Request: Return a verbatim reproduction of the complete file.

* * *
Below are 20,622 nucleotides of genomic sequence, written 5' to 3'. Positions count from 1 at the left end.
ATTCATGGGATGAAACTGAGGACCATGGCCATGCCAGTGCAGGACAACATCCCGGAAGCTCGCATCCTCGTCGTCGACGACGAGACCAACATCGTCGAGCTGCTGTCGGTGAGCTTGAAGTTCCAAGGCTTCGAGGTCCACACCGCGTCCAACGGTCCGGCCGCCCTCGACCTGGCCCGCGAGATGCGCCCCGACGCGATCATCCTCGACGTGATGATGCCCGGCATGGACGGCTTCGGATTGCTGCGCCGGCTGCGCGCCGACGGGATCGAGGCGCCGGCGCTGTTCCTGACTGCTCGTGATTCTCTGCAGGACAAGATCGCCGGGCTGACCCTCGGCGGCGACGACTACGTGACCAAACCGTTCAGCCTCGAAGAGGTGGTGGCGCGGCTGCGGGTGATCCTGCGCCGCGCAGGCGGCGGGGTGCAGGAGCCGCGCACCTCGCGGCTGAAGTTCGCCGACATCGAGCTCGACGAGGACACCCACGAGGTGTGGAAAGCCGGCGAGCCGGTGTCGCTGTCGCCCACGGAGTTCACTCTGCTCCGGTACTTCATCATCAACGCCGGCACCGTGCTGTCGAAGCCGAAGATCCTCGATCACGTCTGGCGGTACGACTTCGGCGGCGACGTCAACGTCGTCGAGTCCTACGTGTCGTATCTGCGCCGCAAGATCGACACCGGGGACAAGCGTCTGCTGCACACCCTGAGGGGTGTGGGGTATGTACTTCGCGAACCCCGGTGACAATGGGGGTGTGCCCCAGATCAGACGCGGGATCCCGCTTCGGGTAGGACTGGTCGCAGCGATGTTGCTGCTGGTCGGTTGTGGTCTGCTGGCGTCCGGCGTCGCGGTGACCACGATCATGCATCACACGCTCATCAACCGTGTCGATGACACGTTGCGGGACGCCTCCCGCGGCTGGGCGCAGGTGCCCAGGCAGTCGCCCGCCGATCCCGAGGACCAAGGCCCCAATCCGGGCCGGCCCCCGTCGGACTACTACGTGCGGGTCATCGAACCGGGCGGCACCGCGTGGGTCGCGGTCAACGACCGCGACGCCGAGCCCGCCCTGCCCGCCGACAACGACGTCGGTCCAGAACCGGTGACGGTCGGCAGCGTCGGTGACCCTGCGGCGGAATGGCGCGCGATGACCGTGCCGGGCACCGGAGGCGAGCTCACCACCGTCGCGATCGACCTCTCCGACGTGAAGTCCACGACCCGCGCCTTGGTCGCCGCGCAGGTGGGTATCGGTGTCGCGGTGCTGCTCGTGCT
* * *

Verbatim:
Below are 20,622 nucleotides of genomic sequence, written 5' to 3'. Positions count from 1 at the left end.
ATTCATGGGATGAAACTGAGGACCATGGCCATGCCAGTGCAGGACAACATCCCGGAAGCTCGCATCCTCGTCGTCGACGACGAGACCAACATCGTCGAGCTGCTGTCGGTGAGCTTGAAGTTCCAAGGCTTCGAGGTCCACACCGCGTCCAACGGTCCGGCCGCCCTCGACCTGGCCCGCGAGATGCGCCCCGACGCGATCATCCTCGACGTGATGATGCCCGGCATGGACGGCTTCGGATTGCTGCGCCGGCTGCGCGCCGACGGGATCGAGGCGCCGGCGCTGTTCCTGACTGCTCGTGATTCTCTGCAGGACAAGATCGCCGGGCTGACCCTCGGCGGCGACGACTACGTGACCAAACCGTTCAGCCTCGAAGAGGTGGTGGCGCGGCTGCGGGTGATCCTGCGCCGCGCAGGCGGCGGGGTGCAGGAGCCGCGCACCTCGCGGCTGAAGTTCGCCGACATCGAGCTCGACGAGGACACCCACGAGGTGTGGAAAGCCGGCGAGCCGGTGTCGCTGTCGCCCACGGAGTTCACTCTGCTCCGGTACTTCATCATCAACGCCGGCACCGTGCTGTCGAAGCCGAAGATCCTCGATCACGTCTGGCGGTACGACTTCGGCGGCGACGTCAACGTCGTCGAGTCCTACGTGTCGTATCTGCGCCGCAAGATCGACACCGGGGACAAGCGTCTGCTGCACACCCTGAGGGGTGTGGGGTATGTACTTCGCGAACCCCGGTGACAATGGGGGTGTGCCCCAGATCAGACGCGGGATCCCGCTTCGGGTAGGACTGGTCGCAGCGATGTTGCTGCTGGTCGGTTGTGGTCTGCTGGCGTCCGGCGTCGCGGTGACCACGATCATGCATCACACGCTCATCAACCGTGTCGATGACACGTTGCGGGACGCCTCCCGCGGCTGGGCGCAGGTGCCCAGGCAGTCGCCCGCCGATCCCGAGGACCAAGGCCCCAATCCGGGCCGGCCCCCGTCGGACTACTACGTGCGGGTCATCGAACCGGGCGGCACCGCGTGGGTCGCGGTCAACGACCGCGACGCCGAGCCCGCCCTGCCCGCCGACAACGACGTCGGTCCAGAACCGGTGACGGTCGGCAGCGTCGGTGACCCTGCGGCGGAATGGCGCGCGATGACCGTGCCGGGCACCGGAGGCGAGCTCACCACCGTCGCGATCGACCTCTCCGACGTGAAGTCCACGACCCGCGCCTTGGTCGCCGCGCAGGTGGGTATCGGTGTCGCGGTGCTGCTCGTGCT